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Recent stories from Cincinnati, Ohio, Somerset County, New Jersey and Mayfield, Ohio, all have one thing in common: a crackdown on deadbeat parents. Authorities in these areas are enforcing support payments in tough ways, with some even using major law enforcement sweeps to round up those behind in payments.
In Mayfield, authorities announced in late May, that 12 defendants had been indicted for failure to pay child support. One named by the Sun News was Clarence Mixon who owed $10,056.09 in support for his three children. In Mixon's case, the charges for criminal non-support were a fifth-degree felony, carrying a maximum sentence of one year in prison.
Similarly, in New Jersey, MyCentralNewJersey.com reported the Somerset County Sheriff's Office had tracked down 26 people who were delinquent in their court-ordered child support payments and owed an estimated total of $224,830.63. This round up was part of a concerted effort from June 22 to 24, using more than 30 sheriff's officers, operating in 14 teams, to serve warrants and make arrests. The names of those arrested and the amounts they owed were then printed as part of the report. One man was included for owing as little as $60.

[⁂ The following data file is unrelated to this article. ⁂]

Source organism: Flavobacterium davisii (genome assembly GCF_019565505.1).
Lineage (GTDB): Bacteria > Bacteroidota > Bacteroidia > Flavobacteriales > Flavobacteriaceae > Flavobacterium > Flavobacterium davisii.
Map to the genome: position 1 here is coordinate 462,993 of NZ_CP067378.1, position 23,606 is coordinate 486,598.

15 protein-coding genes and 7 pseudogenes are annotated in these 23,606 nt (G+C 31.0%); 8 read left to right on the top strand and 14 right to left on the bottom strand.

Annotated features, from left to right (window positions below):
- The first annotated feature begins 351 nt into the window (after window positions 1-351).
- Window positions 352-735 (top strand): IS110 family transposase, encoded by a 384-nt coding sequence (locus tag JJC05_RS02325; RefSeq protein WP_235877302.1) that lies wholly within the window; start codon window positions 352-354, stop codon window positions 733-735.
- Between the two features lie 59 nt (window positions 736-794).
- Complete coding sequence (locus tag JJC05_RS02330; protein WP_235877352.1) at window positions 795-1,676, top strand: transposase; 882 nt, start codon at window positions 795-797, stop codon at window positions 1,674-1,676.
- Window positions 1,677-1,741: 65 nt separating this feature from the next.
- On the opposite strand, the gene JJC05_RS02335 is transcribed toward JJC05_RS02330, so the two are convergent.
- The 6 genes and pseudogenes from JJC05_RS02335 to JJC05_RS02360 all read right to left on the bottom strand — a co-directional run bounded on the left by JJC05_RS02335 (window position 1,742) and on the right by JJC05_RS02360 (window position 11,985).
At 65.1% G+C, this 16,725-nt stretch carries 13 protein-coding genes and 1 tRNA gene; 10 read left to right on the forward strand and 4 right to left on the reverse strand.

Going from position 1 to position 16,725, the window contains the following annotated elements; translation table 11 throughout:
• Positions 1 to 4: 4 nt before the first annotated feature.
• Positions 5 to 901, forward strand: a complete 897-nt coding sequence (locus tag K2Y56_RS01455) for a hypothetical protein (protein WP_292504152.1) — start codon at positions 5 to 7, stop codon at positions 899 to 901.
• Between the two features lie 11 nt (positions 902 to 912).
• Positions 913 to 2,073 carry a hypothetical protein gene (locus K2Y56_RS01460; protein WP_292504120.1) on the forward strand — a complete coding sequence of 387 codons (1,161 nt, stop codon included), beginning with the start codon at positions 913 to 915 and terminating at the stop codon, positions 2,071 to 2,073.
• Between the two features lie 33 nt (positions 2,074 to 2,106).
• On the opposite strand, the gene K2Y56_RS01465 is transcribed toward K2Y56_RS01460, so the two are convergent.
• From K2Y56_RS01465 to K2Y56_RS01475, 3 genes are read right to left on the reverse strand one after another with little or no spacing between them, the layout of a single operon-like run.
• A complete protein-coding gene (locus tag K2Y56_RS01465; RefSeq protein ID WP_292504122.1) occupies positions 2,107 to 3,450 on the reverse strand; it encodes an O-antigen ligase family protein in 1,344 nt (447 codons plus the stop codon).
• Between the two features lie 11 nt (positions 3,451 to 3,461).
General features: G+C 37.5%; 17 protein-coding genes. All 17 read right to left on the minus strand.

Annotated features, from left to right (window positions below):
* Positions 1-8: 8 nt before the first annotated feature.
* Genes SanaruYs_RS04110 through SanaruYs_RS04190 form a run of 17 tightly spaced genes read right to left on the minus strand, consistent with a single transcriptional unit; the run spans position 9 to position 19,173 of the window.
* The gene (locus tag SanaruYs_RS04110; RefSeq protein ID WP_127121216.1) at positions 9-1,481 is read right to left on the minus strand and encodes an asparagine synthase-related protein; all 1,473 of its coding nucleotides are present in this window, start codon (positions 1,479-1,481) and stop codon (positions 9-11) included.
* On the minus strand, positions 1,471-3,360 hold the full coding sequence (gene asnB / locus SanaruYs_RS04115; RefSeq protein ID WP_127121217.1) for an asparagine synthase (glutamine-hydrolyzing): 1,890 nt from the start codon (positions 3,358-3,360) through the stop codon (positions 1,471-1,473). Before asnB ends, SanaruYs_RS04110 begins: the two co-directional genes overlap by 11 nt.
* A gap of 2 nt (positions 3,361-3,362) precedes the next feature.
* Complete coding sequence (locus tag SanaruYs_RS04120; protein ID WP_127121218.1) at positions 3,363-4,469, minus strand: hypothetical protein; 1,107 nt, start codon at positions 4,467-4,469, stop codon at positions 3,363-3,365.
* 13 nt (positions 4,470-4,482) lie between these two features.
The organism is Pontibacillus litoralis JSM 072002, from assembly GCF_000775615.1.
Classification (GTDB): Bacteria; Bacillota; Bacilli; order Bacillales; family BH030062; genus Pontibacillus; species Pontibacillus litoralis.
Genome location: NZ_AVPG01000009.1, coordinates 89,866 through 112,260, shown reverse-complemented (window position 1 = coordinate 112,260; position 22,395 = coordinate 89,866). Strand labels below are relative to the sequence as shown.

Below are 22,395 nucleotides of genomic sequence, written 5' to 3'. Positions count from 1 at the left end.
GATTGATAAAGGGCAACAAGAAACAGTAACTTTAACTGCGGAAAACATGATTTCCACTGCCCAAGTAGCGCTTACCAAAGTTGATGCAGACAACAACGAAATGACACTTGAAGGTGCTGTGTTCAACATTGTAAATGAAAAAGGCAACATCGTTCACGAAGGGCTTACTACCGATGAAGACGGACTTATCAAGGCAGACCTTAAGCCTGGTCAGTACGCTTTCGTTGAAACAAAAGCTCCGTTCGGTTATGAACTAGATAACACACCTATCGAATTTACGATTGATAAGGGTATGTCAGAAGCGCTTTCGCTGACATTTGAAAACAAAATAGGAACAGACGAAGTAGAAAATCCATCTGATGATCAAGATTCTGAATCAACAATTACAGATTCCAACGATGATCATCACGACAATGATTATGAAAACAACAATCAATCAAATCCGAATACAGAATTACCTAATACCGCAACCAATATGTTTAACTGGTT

Unsupported children are a drain on the resources of entire communities, so courts and welfare officials take the failure to pay child support very seriously. The Census Bureau reports that only about half of the parents entitled to receive child support receive the full amount that is due. In recent years, about $13 billion dollars per year in court-ordered child support is not paid.
If the non-custodial parent (of either gender, not just a "deadbeat dad") fails to pay court or agency ordered support, there are several ways payment can be enforced. The most commonly used method is the wage deduction order, in which a court orders an employer to send a portion of the obligor-parent's wages to a state agency, which then sends the money to the custodial parent. Another option is to intercept federal or state tax refunds. A third option is to refuse to grant or renew necessary licenses, such as driver's licenses or professional licenses to conduct business as everything from a beautician to a doctor.
The court system does not give up easily on those who do not pay support. The story by the Cincinnati Enquirer reports that after 10 years on the run from his support payments, fugitive Jose Santo was caught in Connecticut. Santo owed $25,000 and is being indicted on felony charges of failure to pay child support, according to officials.